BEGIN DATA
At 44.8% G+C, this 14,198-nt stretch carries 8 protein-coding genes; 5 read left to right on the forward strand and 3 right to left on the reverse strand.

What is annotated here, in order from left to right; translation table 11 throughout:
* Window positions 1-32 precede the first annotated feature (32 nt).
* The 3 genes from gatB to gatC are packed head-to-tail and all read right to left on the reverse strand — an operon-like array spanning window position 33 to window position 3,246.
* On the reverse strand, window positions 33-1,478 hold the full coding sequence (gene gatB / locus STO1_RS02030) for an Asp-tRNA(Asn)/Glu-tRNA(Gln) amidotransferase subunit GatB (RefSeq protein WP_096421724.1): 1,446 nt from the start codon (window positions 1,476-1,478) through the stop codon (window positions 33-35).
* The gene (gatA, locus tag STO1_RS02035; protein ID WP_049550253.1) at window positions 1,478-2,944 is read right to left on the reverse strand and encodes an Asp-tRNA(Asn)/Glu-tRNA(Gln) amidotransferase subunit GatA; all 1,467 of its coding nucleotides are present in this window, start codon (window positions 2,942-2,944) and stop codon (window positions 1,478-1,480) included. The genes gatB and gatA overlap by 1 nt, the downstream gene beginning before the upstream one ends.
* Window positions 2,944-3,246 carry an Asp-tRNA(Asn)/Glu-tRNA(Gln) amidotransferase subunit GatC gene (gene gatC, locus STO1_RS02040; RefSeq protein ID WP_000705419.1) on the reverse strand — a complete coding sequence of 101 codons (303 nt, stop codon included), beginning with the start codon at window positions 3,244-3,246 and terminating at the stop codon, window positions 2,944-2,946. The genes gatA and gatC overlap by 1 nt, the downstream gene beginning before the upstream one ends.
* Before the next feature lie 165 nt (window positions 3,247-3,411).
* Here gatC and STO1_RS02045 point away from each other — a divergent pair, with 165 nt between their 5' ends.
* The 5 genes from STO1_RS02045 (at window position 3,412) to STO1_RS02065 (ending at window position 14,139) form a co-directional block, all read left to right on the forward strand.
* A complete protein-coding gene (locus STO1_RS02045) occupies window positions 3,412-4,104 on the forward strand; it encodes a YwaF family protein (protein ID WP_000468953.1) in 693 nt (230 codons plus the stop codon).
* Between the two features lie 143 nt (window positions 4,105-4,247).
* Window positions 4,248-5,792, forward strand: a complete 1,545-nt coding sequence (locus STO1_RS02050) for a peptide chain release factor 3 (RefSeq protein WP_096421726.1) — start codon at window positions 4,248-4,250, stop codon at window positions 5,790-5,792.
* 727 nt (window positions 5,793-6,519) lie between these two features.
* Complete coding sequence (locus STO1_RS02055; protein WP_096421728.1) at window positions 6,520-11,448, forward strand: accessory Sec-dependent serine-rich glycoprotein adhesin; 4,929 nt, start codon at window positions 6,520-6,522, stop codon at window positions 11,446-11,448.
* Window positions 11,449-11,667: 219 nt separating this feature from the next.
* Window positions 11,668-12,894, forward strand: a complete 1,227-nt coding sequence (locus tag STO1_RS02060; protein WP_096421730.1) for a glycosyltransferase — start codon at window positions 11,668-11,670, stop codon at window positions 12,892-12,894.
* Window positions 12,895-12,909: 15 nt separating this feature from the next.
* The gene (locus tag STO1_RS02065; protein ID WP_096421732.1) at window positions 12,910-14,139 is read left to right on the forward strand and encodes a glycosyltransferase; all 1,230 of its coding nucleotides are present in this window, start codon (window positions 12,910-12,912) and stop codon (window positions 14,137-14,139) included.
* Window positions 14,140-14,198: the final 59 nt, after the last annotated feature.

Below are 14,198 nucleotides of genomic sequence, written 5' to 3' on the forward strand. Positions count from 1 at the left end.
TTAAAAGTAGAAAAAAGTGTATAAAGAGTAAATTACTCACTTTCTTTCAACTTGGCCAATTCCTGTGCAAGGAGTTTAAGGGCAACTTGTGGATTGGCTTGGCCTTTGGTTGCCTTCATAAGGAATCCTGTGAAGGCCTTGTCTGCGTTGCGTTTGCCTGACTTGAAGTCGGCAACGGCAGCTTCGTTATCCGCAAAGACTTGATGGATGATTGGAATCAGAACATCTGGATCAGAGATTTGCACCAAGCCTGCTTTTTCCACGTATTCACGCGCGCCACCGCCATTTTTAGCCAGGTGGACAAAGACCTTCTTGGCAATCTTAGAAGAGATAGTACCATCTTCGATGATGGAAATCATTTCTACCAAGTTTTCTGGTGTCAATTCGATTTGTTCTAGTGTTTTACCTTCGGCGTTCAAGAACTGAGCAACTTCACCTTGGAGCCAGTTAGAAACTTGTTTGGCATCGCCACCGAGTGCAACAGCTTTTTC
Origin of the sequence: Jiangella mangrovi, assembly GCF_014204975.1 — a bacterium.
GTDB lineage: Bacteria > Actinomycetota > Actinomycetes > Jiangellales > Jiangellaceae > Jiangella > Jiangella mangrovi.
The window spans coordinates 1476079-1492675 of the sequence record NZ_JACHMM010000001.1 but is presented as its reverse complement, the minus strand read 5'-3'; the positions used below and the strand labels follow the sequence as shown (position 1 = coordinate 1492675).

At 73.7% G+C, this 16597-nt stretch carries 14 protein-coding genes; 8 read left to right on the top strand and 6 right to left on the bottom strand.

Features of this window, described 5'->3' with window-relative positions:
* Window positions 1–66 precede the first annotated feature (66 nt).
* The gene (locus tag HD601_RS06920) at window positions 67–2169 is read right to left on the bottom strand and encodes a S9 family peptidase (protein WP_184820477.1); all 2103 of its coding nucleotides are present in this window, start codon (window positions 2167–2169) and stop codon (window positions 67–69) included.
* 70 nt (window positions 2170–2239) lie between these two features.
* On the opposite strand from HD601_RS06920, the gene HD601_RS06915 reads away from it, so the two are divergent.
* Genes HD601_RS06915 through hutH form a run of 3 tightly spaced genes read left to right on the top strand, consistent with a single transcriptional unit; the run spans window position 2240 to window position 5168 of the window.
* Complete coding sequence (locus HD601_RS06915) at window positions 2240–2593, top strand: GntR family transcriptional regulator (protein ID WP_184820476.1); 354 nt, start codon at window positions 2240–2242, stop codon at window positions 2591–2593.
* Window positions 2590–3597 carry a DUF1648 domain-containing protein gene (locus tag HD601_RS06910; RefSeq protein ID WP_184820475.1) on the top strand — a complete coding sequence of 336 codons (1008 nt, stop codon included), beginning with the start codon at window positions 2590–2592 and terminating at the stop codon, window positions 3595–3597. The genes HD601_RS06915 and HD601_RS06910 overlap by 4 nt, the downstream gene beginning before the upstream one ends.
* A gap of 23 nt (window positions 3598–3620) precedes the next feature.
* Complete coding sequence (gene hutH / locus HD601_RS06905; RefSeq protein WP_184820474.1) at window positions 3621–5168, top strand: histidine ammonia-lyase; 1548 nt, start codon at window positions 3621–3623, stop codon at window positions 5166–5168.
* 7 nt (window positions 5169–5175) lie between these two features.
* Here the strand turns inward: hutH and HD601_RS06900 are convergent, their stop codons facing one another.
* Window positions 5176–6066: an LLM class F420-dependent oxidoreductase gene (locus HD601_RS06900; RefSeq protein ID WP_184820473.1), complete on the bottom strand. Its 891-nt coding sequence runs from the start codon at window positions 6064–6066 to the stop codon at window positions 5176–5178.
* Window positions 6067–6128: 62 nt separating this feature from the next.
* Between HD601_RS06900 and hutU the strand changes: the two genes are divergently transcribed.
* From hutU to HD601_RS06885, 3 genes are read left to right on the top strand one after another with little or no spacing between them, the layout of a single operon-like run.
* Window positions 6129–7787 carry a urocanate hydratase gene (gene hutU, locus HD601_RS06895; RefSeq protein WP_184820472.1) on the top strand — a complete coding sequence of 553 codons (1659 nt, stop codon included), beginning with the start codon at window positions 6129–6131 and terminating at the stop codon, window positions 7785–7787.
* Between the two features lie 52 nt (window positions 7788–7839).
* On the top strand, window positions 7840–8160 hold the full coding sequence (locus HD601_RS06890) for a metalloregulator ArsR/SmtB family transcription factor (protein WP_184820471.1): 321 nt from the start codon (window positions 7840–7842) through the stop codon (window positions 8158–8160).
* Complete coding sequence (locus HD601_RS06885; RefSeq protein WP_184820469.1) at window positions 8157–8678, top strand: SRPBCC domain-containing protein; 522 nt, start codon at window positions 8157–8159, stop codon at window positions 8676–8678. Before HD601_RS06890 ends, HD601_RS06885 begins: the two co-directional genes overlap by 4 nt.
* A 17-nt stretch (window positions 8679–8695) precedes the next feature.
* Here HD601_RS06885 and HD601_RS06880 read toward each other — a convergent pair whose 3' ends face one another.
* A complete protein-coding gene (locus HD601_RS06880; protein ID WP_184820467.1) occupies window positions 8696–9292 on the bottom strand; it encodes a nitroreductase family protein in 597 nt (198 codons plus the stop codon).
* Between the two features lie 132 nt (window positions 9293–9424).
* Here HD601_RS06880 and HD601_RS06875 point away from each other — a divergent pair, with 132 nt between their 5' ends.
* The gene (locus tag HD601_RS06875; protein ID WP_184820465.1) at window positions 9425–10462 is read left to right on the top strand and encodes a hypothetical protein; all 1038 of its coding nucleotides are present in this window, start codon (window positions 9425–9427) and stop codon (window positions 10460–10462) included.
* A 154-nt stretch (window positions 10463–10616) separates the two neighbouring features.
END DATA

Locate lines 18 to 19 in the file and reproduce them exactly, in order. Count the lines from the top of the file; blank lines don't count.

* Window positions 12,895-12,909: 15 nt separating this feature from the next.
* The gene (locus tag STO1_RS02065; protein ID WP_096421732.1) at window positions 12,910-14,139 is read left to right on the forward strand and encodes a glycosyltransferase; all 1,230 of its coding nucleotides are present in this window, start codon (window positions 12,910-12,912) and stop codon (window positions 14,137-14,139) included.